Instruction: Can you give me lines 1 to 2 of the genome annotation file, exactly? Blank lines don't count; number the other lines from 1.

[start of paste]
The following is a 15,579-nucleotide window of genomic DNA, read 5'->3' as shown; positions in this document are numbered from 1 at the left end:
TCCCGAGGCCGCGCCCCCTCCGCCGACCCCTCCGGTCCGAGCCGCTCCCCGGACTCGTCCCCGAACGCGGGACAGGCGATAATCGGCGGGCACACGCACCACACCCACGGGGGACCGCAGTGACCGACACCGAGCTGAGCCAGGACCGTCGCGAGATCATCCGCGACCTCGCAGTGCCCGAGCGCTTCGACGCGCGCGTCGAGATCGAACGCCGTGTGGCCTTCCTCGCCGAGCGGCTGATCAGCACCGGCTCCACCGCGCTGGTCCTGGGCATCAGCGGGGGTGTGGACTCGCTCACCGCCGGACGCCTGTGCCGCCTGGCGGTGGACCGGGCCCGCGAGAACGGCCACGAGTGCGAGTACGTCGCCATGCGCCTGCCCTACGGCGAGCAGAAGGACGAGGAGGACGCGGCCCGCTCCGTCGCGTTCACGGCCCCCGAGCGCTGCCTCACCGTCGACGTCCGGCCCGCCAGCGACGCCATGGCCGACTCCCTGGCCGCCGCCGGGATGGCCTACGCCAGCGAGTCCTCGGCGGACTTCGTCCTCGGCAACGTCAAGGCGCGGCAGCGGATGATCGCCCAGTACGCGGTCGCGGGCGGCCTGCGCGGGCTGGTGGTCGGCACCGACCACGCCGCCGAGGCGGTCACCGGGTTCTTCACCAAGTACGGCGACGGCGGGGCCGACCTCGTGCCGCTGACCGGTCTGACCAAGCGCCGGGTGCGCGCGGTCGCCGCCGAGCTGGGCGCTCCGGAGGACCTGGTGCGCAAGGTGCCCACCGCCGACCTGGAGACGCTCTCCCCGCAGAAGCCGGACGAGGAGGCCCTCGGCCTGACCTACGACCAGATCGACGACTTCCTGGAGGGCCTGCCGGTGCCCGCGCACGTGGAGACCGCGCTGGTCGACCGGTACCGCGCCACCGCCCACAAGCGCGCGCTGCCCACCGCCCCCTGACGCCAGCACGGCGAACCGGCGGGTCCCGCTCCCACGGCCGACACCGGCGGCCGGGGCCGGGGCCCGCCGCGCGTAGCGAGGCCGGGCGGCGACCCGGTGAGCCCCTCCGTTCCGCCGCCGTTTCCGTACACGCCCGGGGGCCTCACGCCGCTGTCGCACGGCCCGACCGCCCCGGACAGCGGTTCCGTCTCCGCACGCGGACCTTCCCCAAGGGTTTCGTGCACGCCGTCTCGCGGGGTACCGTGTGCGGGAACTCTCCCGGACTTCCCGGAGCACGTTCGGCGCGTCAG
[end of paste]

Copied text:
The following is a 15,579-nucleotide window of genomic DNA, read 5'->3' as shown; positions in this document are numbered from 1 at the left end:
TCCCGAGGCCGCGCCCCCTCCGCCGACCCCTCCGGTCCGAGCCGCTCCCCGGACTCGTCCCCGAACGCGGGACAGGCGATAATCGGCGGGCACACGCACCACACCCACGGGGGACCGCAGTGACCGACACCGAGCTGAGCCAGGACCGTCGCGAGATCATCCGCGACCTCGCAGTGCCCGAGCGCTTCGACGCGCGCGTCGAGATCGAACGCCGTGTGGCCTTCCTCGCCGAGCGGCTGATCAGCACCGGCTCCACCGCGCTGGTCCTGGGCATCAGCGGGGGTGTGGACTCGCTCACCGCCGGACGCCTGTGCCGCCTGGCGGTGGACCGGGCCCGCGAGAACGGCCACGAGTGCGAGTACGTCGCCATGCGCCTGCCCTACGGCGAGCAGAAGGACGAGGAGGACGCGGCCCGCTCCGTCGCGTTCACGGCCCCCGAGCGCTGCCTCACCGTCGACGTCCGGCCCGCCAGCGACGCCATGGCCGACTCCCTGGCCGCCGCCGGGATGGCCTACGCCAGCGAGTCCTCGGCGGACTTCGTCCTCGGCAACGTCAAGGCGCGGCAGCGGATGATCGCCCAGTACGCGGTCGCGGGCGGCCTGCGCGGGCTGGTGGTCGGCACCGACCACGCCGCCGAGGCGGTCACCGGGTTCTTCACCAAGTACGGCGACGGCGGGGCCGACCTCGTGCCGCTGACCGGTCTGACCAAGCGCCGGGTGCGCGCGGTCGCCGCCGAGCTGGGCGCTCCGGAGGACCTGGTGCGCAAGGTGCCCACCGCCGACCTGGAGACGCTCTCCCCGCAGAAGCCGGACGAGGAGGCCCTCGGCCTGACCTACGACCAGATCGACGACTTCCTGGAGGGCCTGCCGGTGCCCGCGCACGTGGAGACCGCGCTGGTCGACCGGTACCGCGCCACCGCCCACAAGCGCGCGCTGCCCACCGCCCCCTGACGCCAGCACGGCGAACCGGCGGGTCCCGCTCCCACGGCCGACACCGGCGGCCGGGGCCGGGGCCCGCCGCGCGTAGCGAGGCCGGGCGGCGACCCGGTGAGCCCCTCCGTTCCGCCGCCGTTTCCGTACACGCCCGGGGGCCTCACGCCGCTGTCGCACGGCCCGACCGCCCCGGACAGCGGTTCCGTCTCCGCACGCGGACCTTCCCCAAGGGTTTCGTGCACGCCGTCTCGCGGGGTACCGTGTGCGGGAACTCTCCCGGACTTCCCGGAGCACGTTCGGCGCGTCAG